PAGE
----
As an aside, I live in Franklin County. Apparently, according to one vintage camper enthusiast pursuing this same process in Clark County, it is much easier over there. I have been seriously tempted at several points to “sell” Gracie to someone in Springfield, let them title it, and then have them “sell” her back to me so I can transfer said new title back to my name. But now I’m in it for the pride. Franklin County and I are gonna do this. They are apparently unaware of my fortitude.

So here is the process for anyone pursuing a title in Franklin County, Ohio, and many other unlucky counties across the nation…

Step 1 Lien Holder Record Search– Go to the Title Office and have them run a lien search on the VIN number to get your title. Pay $5. Receive your denial notice. Explain to the person behind the counter what you are doing, endure their incredulous stare, have them explain to you again that this is a 9 step process and there is no guarantee the judge will sign off on it, pay $5, get your court-ordered title packet and the denial notice based on insufficient evidence [i.e. they can’t find a current title to reference] and hold it like it is made of gold.

paperwork 2

Step 2 Vehicle Owner Record Search – Complete BMV form 1173 requesting a last known address for the vehicle owner of record and mail it with another $5. Fill out the form, include the check, and pray like hell while you wait the required 15 days for a response. When the results come back “No information found”, thank your lucky stars and the vintage camper gods.

paperwork 3

Step 3 Certified Mail Notifications – If your form came back “no information found”, you are off the hook for this one. If someone’s name was associated with the VIN number of your camper, you have to send them a registered letter letting them know of your intention to title the camper in your name and wait for their response. Maybe it’s just me, but I foresee drama associated with this last part.

paperwork 4

Step 4 Obtain OSHP Inspection Receipt – Go to the BMV and request an OSHP inspection receipt (HP105), which basically is a paper authorizing the State Highway Patrol to do a “salvage inspection” to prove that your vehicle exists and has not been stolen. Pay $54 for this piece of paper. Go to the counter. Explain what you are doing. Endure the incredulous stare. Pay the $54. Get your paper. Hold it like it is made of gold, or $54.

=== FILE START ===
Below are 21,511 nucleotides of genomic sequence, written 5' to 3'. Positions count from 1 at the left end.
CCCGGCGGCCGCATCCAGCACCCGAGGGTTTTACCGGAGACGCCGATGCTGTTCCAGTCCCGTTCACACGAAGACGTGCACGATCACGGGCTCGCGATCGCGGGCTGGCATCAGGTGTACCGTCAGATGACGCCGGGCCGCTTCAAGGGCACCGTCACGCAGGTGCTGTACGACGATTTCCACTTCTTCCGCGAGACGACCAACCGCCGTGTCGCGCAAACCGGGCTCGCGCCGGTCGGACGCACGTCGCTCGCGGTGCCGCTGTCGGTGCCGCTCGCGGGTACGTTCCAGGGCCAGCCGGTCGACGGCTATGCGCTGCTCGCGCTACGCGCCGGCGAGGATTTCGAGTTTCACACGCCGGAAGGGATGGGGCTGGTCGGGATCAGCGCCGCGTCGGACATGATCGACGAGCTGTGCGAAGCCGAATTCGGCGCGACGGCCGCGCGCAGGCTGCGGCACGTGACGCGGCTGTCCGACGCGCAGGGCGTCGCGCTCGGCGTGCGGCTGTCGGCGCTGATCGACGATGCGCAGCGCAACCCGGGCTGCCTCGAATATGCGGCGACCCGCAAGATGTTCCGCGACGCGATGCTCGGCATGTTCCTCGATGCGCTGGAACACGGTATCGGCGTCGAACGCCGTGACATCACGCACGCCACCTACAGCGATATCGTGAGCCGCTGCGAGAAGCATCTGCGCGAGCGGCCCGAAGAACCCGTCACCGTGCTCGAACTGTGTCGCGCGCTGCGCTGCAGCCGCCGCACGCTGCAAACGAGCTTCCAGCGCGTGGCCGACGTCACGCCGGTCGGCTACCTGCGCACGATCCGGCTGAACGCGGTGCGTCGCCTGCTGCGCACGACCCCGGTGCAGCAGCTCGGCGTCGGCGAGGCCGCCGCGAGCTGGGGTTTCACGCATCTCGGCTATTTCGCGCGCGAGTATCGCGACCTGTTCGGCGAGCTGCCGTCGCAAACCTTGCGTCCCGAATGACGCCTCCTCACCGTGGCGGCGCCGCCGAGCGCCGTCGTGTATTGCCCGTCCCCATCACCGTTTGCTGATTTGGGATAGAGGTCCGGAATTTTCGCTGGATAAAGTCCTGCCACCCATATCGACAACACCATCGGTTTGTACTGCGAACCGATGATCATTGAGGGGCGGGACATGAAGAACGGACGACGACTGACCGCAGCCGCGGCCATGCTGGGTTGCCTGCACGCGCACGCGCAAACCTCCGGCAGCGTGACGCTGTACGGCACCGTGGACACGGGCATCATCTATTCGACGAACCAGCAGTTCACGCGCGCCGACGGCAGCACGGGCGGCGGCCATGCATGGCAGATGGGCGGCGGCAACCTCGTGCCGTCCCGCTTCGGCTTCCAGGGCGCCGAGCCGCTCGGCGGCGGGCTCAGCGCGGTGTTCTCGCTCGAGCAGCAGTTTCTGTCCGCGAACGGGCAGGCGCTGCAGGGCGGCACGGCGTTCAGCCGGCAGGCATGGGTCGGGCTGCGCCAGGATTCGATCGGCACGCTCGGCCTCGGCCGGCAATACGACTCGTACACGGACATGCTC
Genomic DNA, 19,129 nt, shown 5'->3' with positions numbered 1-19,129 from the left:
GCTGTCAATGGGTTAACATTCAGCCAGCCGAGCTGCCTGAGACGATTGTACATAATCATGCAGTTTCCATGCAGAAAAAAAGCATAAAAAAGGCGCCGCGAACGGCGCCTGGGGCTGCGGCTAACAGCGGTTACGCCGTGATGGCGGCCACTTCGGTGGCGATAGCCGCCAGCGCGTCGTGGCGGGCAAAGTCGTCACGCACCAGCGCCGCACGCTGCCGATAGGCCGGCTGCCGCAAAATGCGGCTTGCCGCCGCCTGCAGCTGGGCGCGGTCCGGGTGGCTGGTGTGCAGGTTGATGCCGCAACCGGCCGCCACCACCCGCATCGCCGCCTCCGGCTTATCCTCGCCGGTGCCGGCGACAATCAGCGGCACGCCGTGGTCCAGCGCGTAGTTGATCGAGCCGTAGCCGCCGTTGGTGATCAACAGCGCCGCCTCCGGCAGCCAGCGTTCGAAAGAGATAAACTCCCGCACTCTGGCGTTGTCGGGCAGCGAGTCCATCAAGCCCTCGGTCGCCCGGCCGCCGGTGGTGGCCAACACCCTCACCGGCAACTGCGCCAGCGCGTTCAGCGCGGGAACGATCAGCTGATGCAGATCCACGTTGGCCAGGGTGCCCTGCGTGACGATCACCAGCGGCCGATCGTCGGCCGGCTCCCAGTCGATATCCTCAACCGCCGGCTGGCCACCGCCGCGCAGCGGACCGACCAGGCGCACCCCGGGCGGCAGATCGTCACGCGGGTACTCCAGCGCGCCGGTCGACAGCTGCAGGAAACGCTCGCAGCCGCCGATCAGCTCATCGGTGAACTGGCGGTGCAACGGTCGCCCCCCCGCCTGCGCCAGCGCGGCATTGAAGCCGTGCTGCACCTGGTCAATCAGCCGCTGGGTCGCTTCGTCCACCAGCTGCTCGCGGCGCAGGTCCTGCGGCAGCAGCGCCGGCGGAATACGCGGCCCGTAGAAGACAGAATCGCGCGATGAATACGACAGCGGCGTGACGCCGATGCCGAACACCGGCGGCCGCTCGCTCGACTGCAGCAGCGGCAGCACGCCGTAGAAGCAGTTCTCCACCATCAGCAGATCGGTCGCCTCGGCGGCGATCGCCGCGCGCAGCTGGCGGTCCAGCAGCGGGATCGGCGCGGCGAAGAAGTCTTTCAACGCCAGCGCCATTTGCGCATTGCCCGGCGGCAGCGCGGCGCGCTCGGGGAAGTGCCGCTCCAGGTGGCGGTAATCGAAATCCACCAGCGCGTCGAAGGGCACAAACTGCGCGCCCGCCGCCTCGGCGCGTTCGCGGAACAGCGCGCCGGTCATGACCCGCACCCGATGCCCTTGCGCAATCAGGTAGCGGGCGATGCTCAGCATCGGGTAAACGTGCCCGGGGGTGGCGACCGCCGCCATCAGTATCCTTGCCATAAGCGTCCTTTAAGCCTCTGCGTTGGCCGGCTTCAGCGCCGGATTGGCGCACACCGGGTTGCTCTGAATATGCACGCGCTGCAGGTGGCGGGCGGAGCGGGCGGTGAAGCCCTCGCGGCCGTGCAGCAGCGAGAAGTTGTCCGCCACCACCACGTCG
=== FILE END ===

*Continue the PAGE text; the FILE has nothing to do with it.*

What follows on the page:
paperwork 5

Step 5 OSHP Inspection – Call the inspection location to schedule your appointment. Bring your vehicle. Receive the HP106 inspection document signed by the State Highway Patrol. Call the inspection location. Explain your situation. Listen to the incredulous stare through the phone line. Get the next available inspection appointment for 2 months from now and have the crushing realization that you will not be taking Gracie to Reggae Fest in 3 weeks. Hope and pray that the inspection goes well in September.

As I am currently in the middle of Step 5, everything from here on out is speculation.

Step 6 Filing Your Petition to the Court of Common Pleas – Fill out and bring to the Common Pleas Court in triplicate your petition to the court for the title, an affidavit in support of the petition, a judgment entry and any supporting documentation, including all the documents you have accumulated thus far. Pay the $35 filing fee. Receive your court time. Fill out all the assigned paperwork, plus any other documents, including but not limited to the bill of sale, your insurance documents, photographs of the vehicle, a picture of your sad but hopeful face, your mother’s maiden name, the blood types of your children, and personal references to your character, but do not include cookies for the judge as that might be perceived as a bribe or he/she might be gluten-free. Pay the fee. Get your court time. Wait. Panic.

paperwork 6

Step 7 Appearing Before the Judge – As listed in the paperwork, “After you file the Petition and supporting evidence you will be directed to an available judge who will consider your documents and any statement you may want to make to supplement your evidence. If the Court grants your petition the Judge will sign the Judgment Entry and direct you  back to the General Division to file the entry.” I assume it will go something like this… “Please oh please oh please oh please oh please oh please oh please oh please oh please oh please…” Followed by a stern look of disapproval, the prerequisite incredulous stare, and because I am sending out this good karma in advance, a signature on that Judgment Entry.

paperwork 7 - Copy

Step 8 Filing Your Judgment Entry – Present your signed Judgment Entry to a deputy clerk for filing. Get a certified copy to present to the title office for your certificate of title. Pay $1. Do a little dance. Laugh at the incredulous stare. But seriously, what is the $1 for? Just so they can gloat one last time?

Step 9 Obtaining Certificate of Title – Present your certified copy of the Judgment Entry to any one of the 4 Title Offices. Pay all applicable taxes and fees. Receive your title. Present your paperwork. Hop up and down in anticipation. Pay your fees. When they hand you the title, try not to yell “IN YOUR FACE, FRANKLIN COUNTY.”

Of course, Step 10 is to present the title for registration and receive a license plate at the BMV, but the title office doesn’t care about that. BUT I DO.

Midwest Reggae Fest 2017, save us a spot.

peace love and hippies

It Runs In The Family